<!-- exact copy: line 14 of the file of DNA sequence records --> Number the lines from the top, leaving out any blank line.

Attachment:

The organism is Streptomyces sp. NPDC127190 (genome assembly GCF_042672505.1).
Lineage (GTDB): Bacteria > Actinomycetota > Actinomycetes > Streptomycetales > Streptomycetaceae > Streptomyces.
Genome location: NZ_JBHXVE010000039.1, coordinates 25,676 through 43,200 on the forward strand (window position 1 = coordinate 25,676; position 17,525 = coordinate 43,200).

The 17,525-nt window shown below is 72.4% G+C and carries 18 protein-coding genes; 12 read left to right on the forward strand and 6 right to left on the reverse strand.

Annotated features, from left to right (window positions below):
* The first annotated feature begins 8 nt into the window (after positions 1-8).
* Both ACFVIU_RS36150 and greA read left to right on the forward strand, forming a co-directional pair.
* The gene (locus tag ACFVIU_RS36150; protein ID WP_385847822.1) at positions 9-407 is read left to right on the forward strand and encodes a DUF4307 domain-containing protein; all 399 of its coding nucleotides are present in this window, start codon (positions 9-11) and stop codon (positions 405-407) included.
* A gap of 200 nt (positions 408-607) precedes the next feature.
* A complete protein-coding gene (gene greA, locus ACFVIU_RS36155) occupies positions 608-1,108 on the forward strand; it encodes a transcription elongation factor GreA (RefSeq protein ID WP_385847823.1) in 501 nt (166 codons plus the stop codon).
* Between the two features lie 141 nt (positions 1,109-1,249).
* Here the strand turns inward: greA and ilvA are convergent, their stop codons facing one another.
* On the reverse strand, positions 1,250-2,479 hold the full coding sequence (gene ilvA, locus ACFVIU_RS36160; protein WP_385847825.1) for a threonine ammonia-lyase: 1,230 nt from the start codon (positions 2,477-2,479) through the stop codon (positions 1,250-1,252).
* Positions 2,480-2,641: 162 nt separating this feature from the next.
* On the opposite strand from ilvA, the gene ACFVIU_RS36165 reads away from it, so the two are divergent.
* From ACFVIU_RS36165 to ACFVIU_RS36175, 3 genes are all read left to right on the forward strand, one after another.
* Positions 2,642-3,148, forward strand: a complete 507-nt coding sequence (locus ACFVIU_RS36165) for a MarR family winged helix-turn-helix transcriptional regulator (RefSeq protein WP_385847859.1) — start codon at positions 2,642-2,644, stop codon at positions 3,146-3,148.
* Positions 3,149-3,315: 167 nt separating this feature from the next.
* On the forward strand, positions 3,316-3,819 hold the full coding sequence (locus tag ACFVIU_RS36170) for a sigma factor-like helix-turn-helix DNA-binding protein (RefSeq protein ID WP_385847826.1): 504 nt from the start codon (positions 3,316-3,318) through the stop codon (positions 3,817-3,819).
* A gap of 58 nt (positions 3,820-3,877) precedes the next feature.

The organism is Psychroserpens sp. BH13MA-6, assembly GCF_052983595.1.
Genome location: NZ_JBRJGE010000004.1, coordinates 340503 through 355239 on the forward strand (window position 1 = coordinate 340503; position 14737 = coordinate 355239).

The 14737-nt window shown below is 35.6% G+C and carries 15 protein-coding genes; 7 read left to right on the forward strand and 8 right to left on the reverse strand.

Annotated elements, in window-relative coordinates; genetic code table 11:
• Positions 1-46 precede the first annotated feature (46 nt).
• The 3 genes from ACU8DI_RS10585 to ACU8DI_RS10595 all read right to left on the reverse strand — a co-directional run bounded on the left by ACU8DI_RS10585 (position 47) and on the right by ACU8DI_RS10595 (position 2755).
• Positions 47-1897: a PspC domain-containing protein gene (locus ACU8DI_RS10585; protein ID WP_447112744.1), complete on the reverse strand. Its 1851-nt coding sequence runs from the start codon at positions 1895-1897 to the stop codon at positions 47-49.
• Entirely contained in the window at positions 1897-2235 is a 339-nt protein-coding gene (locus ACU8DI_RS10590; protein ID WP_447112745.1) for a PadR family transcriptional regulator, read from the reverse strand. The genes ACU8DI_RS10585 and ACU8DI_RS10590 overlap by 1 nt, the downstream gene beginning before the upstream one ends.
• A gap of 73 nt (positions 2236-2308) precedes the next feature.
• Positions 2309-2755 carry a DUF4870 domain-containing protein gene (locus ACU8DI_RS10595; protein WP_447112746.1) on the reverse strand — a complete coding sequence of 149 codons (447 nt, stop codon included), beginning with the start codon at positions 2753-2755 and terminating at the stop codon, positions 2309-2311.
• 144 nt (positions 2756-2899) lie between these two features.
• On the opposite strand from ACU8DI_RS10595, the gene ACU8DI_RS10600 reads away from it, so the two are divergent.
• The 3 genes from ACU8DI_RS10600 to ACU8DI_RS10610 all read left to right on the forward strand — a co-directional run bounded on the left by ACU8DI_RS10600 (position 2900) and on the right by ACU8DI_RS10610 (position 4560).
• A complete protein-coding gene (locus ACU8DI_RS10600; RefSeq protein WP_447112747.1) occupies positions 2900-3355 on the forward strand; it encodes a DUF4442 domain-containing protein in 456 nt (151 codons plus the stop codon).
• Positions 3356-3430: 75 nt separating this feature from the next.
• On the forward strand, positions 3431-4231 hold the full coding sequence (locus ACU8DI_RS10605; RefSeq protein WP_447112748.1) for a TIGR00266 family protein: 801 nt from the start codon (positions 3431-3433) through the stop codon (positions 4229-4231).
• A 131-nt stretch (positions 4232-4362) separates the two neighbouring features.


* Positions 2,480-2,641: 162 nt separating this feature from the next.